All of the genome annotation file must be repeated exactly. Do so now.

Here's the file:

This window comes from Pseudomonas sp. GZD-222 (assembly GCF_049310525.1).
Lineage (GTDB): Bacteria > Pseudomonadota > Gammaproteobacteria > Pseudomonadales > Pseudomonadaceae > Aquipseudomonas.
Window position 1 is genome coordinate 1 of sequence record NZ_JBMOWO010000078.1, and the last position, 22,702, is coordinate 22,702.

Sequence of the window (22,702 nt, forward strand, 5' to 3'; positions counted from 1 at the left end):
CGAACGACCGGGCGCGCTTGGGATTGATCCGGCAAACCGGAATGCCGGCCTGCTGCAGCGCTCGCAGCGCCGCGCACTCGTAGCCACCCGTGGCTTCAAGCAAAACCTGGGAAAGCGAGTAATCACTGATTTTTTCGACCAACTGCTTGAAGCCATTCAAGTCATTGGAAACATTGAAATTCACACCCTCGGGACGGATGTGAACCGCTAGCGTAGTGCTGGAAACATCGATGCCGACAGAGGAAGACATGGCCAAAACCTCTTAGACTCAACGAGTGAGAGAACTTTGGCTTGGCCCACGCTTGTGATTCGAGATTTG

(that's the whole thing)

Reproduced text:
This window comes from Pseudomonas sp. GZD-222 (assembly GCF_049310525.1).
Lineage (GTDB): Bacteria > Pseudomonadota > Gammaproteobacteria > Pseudomonadales > Pseudomonadaceae > Aquipseudomonas.
Window position 1 is genome coordinate 1 of sequence record NZ_JBMOWO010000078.1, and the last position, 22,702, is coordinate 22,702.

Sequence of the window (22,702 nt, forward strand, 5' to 3'; positions counted from 1 at the left end):
CGAACGACCGGGCGCGCTTGGGATTGATCCGGCAAACCGGAATGCCGGCCTGCTGCAGCGCTCGCAGCGCCGCGCACTCGTAGCCACCCGTGGCTTCAAGCAAAACCTGGGAAAGCGAGTAATCACTGATTTTTTCGACCAACTGCTTGAAGCCATTCAAGTCATTGGAAACATTGAAATTCACACCCTCGGGACGGATGTGAACCGCTAGCGTAGTGCTGGAAACATCGATGCCGACAGAGGAAGACATGGCCAAAACCTCTTAGACTCAACGAGTGAGAGAACTTTGGCTTGGCCCACGCTTGTGATTCGAGATTTG